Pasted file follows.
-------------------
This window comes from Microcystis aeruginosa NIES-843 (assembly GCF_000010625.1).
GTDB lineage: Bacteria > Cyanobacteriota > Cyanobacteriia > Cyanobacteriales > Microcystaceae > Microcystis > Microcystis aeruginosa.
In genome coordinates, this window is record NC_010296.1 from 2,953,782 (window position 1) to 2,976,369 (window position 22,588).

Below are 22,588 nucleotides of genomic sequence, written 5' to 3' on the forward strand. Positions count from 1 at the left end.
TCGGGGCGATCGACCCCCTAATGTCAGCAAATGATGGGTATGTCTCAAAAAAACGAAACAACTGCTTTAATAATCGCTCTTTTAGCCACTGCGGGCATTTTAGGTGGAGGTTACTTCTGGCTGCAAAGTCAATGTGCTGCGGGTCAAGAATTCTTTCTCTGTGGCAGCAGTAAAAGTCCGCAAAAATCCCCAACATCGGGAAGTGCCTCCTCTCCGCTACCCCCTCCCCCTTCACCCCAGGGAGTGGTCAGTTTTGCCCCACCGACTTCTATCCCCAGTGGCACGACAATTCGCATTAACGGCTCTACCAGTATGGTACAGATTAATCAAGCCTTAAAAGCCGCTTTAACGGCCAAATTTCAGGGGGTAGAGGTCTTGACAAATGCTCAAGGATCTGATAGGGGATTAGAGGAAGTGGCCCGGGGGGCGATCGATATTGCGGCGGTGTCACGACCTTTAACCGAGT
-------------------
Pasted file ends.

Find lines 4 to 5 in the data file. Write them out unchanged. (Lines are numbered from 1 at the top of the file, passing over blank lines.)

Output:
Below are 22,588 nucleotides of genomic sequence, written 5' to 3' on the forward strand. Positions count from 1 at the left end.
TCGGGGCGATCGACCCCCTAATGTCAGCAAATGATGGGTATGTCTCAAAAAAACGAAACAACTGCTTTAATAATCGCTCTTTTAGCCACTGCGGGCATTTTAGGTGGAGGTTACTTCTGGCTGCAAAGTCAATGTGCTGCGGGTCAAGAATTCTTTCTCTGTGGCAGCAGTAAAAGTCCGCAAAAATCCCCAACATCGGGAAGTGCCTCCTCTCCGCTACCCCCTCCCCCTTCACCCCAGGGAGTGGTCAGTTTTGCCCCACCGACTTCTATCCCCAGTGGCACGACAATTCGCATTAACGGCTCTACCAGTATGGTACAGATTAATCAAGCCTTAAAAGCCGCTTTAACGGCCAAATTTCAGGGGGTAGAGGTCTTGACAAATGCTCAAGGATCTGATAGGGGATTAGAGGAAGTGGCCCGGGGGGCGATCGATATTGCGGCGGTGTCACGACCTTTAACCGAGT